Second, today religious conflicts often are less among populations that are religiously diverse — where, for instance, Muslims and Christians live in close proximity to each other in sizeable numbers — than in places of religious homogeneity. In the latter, in fact, religious minorities can suffer greatly, especially when outside agitators enter and advance polarizing messages about threatened religious values. Places of Muslim-Christian conflict in Africa have been much in the news recently — in Kenya, Nigeria, Sudan and the Central African Republic, for example — but they remain few, thank goodness, especially considering that Africa represents the continent that has the most Muslims and Christians living together.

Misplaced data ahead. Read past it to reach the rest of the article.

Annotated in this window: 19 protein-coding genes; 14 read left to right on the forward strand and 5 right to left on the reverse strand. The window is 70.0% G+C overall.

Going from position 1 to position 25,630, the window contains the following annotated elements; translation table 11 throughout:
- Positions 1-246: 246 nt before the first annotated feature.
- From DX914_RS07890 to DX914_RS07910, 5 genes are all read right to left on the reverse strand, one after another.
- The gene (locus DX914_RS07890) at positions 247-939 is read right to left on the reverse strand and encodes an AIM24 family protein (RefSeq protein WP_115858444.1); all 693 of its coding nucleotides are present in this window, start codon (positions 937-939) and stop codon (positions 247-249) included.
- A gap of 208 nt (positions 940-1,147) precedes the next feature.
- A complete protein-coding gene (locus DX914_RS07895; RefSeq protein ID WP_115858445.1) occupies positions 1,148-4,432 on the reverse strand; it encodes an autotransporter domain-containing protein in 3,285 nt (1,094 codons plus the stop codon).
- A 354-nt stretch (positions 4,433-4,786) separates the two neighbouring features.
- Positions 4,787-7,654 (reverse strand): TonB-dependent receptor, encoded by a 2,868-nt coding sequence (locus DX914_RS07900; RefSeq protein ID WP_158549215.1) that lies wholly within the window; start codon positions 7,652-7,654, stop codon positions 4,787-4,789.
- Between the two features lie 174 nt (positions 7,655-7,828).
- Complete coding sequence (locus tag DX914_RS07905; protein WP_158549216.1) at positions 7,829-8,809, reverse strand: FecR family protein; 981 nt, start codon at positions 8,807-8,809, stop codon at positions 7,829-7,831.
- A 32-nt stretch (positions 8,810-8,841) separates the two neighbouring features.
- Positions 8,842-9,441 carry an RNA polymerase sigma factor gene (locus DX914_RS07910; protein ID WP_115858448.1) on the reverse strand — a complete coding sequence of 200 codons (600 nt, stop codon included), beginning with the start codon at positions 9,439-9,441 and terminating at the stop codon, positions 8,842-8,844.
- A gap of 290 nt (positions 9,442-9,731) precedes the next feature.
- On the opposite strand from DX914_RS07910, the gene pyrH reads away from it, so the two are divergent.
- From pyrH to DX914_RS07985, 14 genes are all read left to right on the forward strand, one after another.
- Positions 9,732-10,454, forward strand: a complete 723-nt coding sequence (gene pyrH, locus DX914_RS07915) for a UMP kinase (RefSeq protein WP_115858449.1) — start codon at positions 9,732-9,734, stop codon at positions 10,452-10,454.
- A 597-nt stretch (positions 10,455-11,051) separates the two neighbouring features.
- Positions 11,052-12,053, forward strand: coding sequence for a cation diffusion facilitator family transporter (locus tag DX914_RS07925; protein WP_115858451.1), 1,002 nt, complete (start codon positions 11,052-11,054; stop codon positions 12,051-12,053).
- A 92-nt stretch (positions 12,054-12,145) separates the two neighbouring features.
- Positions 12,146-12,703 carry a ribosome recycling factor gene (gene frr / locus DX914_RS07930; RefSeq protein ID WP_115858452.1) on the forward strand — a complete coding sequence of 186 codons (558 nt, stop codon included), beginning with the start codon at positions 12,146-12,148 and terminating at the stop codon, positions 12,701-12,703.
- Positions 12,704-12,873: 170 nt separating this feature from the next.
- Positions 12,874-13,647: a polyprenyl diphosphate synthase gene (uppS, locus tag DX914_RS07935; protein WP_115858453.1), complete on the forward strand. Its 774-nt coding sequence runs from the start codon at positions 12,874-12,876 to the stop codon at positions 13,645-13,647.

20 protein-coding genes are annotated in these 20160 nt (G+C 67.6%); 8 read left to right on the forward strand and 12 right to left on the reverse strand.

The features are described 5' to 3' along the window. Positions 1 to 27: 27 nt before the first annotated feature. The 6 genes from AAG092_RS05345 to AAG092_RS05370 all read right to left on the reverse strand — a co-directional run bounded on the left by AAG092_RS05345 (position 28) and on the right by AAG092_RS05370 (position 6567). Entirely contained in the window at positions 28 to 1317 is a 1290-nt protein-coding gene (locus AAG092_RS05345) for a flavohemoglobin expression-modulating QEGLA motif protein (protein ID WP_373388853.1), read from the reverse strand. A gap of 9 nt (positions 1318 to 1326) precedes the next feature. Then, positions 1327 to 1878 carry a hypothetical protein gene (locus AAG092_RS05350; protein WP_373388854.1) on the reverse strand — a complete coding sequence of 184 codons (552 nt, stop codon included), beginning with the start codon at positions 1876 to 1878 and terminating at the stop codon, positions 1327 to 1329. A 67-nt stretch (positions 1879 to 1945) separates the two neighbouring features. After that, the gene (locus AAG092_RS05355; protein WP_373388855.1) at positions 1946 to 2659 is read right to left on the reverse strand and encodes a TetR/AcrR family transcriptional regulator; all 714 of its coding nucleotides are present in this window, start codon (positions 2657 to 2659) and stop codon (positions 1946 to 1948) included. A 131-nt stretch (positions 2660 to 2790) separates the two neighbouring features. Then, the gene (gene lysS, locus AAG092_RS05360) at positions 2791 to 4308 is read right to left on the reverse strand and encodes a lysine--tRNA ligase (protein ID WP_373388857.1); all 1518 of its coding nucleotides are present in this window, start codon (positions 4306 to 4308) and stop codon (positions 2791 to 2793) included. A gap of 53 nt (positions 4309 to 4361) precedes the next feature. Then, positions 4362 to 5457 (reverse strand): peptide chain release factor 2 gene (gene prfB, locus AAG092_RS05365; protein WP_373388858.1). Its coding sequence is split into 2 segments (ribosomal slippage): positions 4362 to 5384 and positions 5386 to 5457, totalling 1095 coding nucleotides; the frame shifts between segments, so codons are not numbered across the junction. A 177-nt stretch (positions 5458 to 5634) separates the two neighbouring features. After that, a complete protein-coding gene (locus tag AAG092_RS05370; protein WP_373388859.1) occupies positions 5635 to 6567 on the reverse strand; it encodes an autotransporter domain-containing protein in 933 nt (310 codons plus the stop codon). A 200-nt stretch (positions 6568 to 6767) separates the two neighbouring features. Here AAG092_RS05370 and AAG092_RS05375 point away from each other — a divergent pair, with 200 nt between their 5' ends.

Certainly there is much to learn about the practices and instincts for interreligious and ecumenical cooperation from African believers.
LESSON NO. 3
Encourage liturgical energy andface-to-face spiritual interactions.
Visitors to Africa who attend Catholic liturgical events almost invariably notice the enthusiasm of African Catholic worship. Drumming and dancing feature in many Masses, processions on feasts such as Corpus Christi and during Holy Week draw large crowds, and visits of popes to Africa have gathered millions to rejoice and pray. Over the past few decades, a vivid Pentecostal style has become a growing feature of Catholic liturgical life, sometimes in the official Catholic Charismatic renewal, which is very popular, but also in more pervasive and widespread habits of call-and-response greetings, expressive gestures and exuberant singing. Such a style of prayer resonates with many African Catholics, perhaps influenced by traditional African spirituality, maybe also related to a desire for God’s power to be palpable amid feelings of distress and vulnerability.